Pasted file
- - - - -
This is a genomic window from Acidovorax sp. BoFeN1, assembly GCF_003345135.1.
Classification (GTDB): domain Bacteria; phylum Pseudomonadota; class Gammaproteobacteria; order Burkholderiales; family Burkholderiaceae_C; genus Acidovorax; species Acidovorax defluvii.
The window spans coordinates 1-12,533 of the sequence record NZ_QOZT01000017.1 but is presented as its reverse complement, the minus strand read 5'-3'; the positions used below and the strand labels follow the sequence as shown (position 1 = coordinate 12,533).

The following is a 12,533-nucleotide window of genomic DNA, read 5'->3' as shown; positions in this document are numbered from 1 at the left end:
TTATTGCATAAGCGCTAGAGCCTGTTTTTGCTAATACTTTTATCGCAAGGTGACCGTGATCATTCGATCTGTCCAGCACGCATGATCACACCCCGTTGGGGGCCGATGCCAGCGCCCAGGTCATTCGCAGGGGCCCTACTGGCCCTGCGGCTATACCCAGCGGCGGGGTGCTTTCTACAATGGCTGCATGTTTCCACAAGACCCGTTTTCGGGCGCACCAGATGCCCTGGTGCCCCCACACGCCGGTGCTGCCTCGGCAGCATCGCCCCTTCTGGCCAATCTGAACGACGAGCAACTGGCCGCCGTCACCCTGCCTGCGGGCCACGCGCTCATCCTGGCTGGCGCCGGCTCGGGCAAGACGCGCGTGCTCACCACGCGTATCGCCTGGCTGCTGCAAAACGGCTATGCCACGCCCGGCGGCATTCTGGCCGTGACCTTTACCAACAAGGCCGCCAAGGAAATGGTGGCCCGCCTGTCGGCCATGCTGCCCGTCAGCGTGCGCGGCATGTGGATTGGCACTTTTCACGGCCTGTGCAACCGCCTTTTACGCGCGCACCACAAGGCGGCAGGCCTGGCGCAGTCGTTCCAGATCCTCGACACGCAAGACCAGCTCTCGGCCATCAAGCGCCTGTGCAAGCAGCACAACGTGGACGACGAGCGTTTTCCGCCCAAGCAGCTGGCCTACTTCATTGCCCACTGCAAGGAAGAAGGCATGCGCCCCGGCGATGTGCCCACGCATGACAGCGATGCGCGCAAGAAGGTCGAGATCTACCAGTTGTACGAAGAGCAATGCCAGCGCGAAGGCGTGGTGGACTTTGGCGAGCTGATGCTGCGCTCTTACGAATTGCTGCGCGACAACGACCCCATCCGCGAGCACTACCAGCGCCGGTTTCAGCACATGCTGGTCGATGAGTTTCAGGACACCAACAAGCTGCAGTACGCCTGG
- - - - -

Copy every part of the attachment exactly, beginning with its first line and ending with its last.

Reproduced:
This is a genomic window from Acidovorax sp. BoFeN1, assembly GCF_003345135.1.
Classification (GTDB): domain Bacteria; phylum Pseudomonadota; class Gammaproteobacteria; order Burkholderiales; family Burkholderiaceae_C; genus Acidovorax; species Acidovorax defluvii.
The window spans coordinates 1-12,533 of the sequence record NZ_QOZT01000017.1 but is presented as its reverse complement, the minus strand read 5'-3'; the positions used below and the strand labels follow the sequence as shown (position 1 = coordinate 12,533).

The following is a 12,533-nucleotide window of genomic DNA, read 5'->3' as shown; positions in this document are numbered from 1 at the left end:
TTATTGCATAAGCGCTAGAGCCTGTTTTTGCTAATACTTTTATCGCAAGGTGACCGTGATCATTCGATCTGTCCAGCACGCATGATCACACCCCGTTGGGGGCCGATGCCAGCGCCCAGGTCATTCGCAGGGGCCCTACTGGCCCTGCGGCTATACCCAGCGGCGGGGTGCTTTCTACAATGGCTGCATGTTTCCACAAGACCCGTTTTCGGGCGCACCAGATGCCCTGGTGCCCCCACACGCCGGTGCTGCCTCGGCAGCATCGCCCCTTCTGGCCAATCTGAACGACGAGCAACTGGCCGCCGTCACCCTGCCTGCGGGCCACGCGCTCATCCTGGCTGGCGCCGGCTCGGGCAAGACGCGCGTGCTCACCACGCGTATCGCCTGGCTGCTGCAAAACGGCTATGCCACGCCCGGCGGCATTCTGGCCGTGACCTTTACCAACAAGGCCGCCAAGGAAATGGTGGCCCGCCTGTCGGCCATGCTGCCCGTCAGCGTGCGCGGCATGTGGATTGGCACTTTTCACGGCCTGTGCAACCGCCTTTTACGCGCGCACCACAAGGCGGCAGGCCTGGCGCAGTCGTTCCAGATCCTCGACACGCAAGACCAGCTCTCGGCCATCAAGCGCCTGTGCAAGCAGCACAACGTGGACGACGAGCGTTTTCCGCCCAAGCAGCTGGCCTACTTCATTGCCCACTGCAAGGAAGAAGGCATGCGCCCCGGCGATGTGCCCACGCATGACAGCGATGCGCGCAAGAAGGTCGAGATCTACCAGTTGTACGAAGAGCAATGCCAGCGCGAAGGCGTGGTGGACTTTGGCGAGCTGATGCTGCGCTCTTACGAATTGCTGCGCGACAACGACCCCATCCGCGAGCACTACCAGCGCCGGTTTCAGCACATGCTGGTCGATGAGTTTCAGGACACCAACAAGCTGCAGTACGCCTGG